‘The Overnight’ Is a Sure Sign That Mumblecore Has Lost Its Luster

The Overnight is one long tease without a satisfying payoff.

Whether you call it a film movement, a genre, or a mode of cinematic practice, it’s fair to say that mumblecore has lost its luster. I’m not certain when, exactly, it overstayed its welcome, but we’ve definitely seen the best that it has to offer. Not only have the first wave of mumblecore filmmakers like the Duplass Brothers and Lynn Shelton moved on to more mainstream fare, the mumblecore films released today are forgettable trifles at best and second-rate rip-offs at worst.

Mumblecore films are independent films situated within a specific historical context. In the early ‘00s, ambitious filmmakers like Andrew Bujalski and Joe Swanberg took advantage of cheap digital equipment to make films on their own terms. Most of the films are about white hipsters who search for purpose in a post-9/11 world. They are shot like documentaries, purposefully made to look amateurish, and rarely have a point to prove.

Newcomer Patrick Brice has released two mumblecore films this year. The first, Creep, is one of those found footage horror movies in which nothing horrific ever happens, and the second, The Overnight, is one of those married couple meets married couple romps in which nothing substantial ever happens. Brice is a decade late with these films, but as The Overnight demonstrates, he has the potential to be a promising filmmaker in the future, if only he could come up with more meaningful material.

At 78 minutes, The Overnight is breezy and enjoyable, but none of it adds up to anything memorable. Not quite a second-rate rip-off, The Overnight is nonetheless a forgettable trifle.

The film stars Adam Scott and Taylor Schilling as Alex and Emily, two married 30-somethings with a young son. They have just moved to Los Angeles and are looking to make friends. One afternoon at the neighborhood park, Alex and Emily’s son befriends another boy, and Alex and Emily are approached by the boy’s father Kurt (Jason Schwartzman). Kurt invites Alex and Emily to him and his wife Charlotte’s (Judith Godrѐche) house for dinner that evening.

What will happen at Kurt and Charlotte’s house, and how will Alex and Emily respond? This is the central question that the film asks, and for a while, at least, I wanted it to be answered. The evening begins typically with dinner and drinks, but soon enough, the kids are put to bed, the wine kicks in, and all hell breaks loose.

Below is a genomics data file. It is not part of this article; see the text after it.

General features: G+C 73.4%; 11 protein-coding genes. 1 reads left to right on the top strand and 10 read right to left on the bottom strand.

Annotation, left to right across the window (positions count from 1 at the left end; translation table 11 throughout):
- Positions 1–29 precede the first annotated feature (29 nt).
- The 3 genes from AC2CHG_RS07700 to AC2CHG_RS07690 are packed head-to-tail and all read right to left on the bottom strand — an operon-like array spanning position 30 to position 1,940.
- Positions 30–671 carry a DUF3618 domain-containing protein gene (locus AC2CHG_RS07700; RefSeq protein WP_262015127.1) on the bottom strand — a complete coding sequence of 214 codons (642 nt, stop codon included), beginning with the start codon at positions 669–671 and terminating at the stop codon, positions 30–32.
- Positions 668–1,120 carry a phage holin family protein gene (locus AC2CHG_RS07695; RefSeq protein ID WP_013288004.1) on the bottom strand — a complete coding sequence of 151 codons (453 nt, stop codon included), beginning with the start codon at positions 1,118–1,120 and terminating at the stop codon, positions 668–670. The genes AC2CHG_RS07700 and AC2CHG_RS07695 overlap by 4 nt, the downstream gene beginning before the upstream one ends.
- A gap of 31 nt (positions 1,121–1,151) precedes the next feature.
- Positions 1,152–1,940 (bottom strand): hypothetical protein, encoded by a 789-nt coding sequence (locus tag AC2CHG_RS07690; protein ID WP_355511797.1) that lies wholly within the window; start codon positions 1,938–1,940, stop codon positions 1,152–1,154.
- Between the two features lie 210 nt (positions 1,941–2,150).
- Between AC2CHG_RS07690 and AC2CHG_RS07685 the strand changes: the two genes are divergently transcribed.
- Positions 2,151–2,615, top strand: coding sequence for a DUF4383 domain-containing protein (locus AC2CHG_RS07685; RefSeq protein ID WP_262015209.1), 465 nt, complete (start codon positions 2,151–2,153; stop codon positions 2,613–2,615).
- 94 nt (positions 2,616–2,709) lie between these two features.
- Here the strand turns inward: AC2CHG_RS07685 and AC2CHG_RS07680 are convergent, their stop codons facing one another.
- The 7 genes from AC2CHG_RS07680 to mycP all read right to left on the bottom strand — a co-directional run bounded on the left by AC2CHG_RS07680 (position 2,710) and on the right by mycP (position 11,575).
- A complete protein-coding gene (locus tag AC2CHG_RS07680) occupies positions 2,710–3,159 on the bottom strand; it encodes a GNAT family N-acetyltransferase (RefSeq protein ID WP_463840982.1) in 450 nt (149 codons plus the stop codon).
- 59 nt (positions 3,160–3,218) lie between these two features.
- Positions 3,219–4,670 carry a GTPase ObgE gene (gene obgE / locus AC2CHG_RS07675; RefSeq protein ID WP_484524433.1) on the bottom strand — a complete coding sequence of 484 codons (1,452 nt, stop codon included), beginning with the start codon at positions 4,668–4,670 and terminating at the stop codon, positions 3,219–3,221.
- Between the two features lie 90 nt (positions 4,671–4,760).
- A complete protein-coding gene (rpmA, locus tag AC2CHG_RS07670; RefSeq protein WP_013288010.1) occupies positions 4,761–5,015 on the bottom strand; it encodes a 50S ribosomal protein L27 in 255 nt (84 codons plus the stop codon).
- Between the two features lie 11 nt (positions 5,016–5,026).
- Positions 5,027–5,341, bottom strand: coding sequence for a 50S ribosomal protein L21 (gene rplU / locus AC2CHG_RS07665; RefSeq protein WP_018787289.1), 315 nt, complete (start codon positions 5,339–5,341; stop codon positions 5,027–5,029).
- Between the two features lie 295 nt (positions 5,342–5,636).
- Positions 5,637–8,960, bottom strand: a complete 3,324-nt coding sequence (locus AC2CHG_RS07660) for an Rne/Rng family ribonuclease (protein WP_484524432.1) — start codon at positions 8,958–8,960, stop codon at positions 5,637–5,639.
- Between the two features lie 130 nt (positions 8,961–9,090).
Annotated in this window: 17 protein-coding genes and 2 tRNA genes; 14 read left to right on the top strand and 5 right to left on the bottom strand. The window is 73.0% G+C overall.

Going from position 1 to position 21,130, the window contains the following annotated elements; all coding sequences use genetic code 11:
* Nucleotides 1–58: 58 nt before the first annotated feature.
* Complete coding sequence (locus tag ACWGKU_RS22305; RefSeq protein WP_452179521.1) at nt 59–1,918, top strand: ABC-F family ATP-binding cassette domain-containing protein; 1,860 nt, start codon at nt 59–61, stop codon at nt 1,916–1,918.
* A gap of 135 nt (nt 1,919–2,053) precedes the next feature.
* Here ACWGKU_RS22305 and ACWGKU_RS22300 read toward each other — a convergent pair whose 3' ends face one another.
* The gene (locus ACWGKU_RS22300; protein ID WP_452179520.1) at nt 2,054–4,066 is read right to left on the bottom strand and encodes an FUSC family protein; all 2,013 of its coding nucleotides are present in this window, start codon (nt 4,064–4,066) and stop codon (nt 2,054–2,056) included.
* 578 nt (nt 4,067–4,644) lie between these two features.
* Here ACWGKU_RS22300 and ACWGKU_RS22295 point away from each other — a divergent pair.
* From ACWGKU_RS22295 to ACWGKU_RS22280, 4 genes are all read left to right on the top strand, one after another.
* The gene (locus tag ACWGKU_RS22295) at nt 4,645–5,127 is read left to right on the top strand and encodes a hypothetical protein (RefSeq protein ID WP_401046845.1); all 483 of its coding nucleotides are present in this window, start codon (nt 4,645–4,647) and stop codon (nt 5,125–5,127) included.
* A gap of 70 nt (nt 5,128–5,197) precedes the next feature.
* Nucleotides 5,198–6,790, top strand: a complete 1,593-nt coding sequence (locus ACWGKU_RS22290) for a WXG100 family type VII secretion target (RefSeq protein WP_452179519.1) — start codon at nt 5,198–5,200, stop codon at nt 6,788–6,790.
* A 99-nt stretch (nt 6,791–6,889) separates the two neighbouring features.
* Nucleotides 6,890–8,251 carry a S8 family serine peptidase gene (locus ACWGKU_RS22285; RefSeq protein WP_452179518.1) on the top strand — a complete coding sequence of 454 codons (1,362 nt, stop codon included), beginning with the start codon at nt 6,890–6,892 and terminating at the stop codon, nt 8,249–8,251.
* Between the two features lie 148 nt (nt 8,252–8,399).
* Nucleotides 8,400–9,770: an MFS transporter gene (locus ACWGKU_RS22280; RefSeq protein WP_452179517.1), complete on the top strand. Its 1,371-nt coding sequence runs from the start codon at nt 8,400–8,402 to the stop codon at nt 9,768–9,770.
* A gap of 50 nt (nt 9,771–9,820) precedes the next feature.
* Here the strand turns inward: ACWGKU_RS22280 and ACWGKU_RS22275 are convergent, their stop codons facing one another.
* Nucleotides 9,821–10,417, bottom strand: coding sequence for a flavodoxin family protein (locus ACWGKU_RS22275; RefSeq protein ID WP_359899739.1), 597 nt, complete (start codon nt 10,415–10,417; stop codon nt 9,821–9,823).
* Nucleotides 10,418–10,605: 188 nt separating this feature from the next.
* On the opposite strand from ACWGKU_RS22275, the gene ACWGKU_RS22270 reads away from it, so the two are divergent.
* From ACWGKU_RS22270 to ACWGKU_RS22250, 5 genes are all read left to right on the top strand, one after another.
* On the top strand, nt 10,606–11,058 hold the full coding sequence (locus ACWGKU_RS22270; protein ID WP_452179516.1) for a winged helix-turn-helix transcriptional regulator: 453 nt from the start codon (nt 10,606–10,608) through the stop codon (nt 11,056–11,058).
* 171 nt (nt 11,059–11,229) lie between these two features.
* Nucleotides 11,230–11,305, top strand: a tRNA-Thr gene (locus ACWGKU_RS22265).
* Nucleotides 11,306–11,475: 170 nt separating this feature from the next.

The best part of the film is the way Brice captures the unique feeling of unpredictable discovery. We’ve all been in similar situations. The more Alex and Emily learn about Kurt and Charlotte, the stranger they seem, and yet they can’t bring themselves to leave the party. Is it the lure of potential danger, the escape of routine, or something else?

Similar to Creep, the film embraces awkwardness. In one scene, for example, Kurt and Charlotte go skinny dipping, and Alex sees that Kurt is very well endowed. He is self-conscious and ashamed to take his clothes off because he is not well endowed. In order to boost Alex’s self-confidence, Kurt cheers him on like a rock star. This scene is strange, but Scott and Schwartzman somehow make it sincere. Not since Boogie Nights (1997) has prosthetic genitalia been put to such effective use.

This scene demonstrates the marriage dynamics at play. As a result of Alex’s shortcomings, Emily has her eye on Kurt. She is visibly in awe of him, and seems jealous of Charlotte. Charlotte, on the other hand, is drawn to Alex, which suggests that something might be missing in her marriage with Kurt. Meanwhile, Kurt and Alex engage in their homoerotic bromance. We suspect that the sexually dissatisfied couples will experiment with one another, but Brice is never sure how far he wants to take it.

Unfortunately, he doesn’t take it far enough. The interactions in the film are unbelievable, but that’s never been important to me. Fiction is artifice, after all. What matters more, I believe, is that the interactions have resonance. The Overnight explores ideas of marriage, monogamy, and masculinity, but ultimately, Brice never goes too far beyond the surface.

The film is one long tease without a satisfying payoff. It promises the possibility of excitement, but Brice cops out with an ending that undoes all that came before. Throughout the film, Brice attempts to offer a subversive commentary on marriage and gender, but he reverts back to standard norms in the conclusion.

The DVD comes with a few deleted scenes and a gag reel. The deleted scenes are worth watching, if only to try to understand why Brice chose to cut them. The finished film is a mere 78-minutes, and the final stretch feels rushed. It could have used a few extra scenes. The gag reel, like most gag reels, is a waste of time.

RATING 5 / 10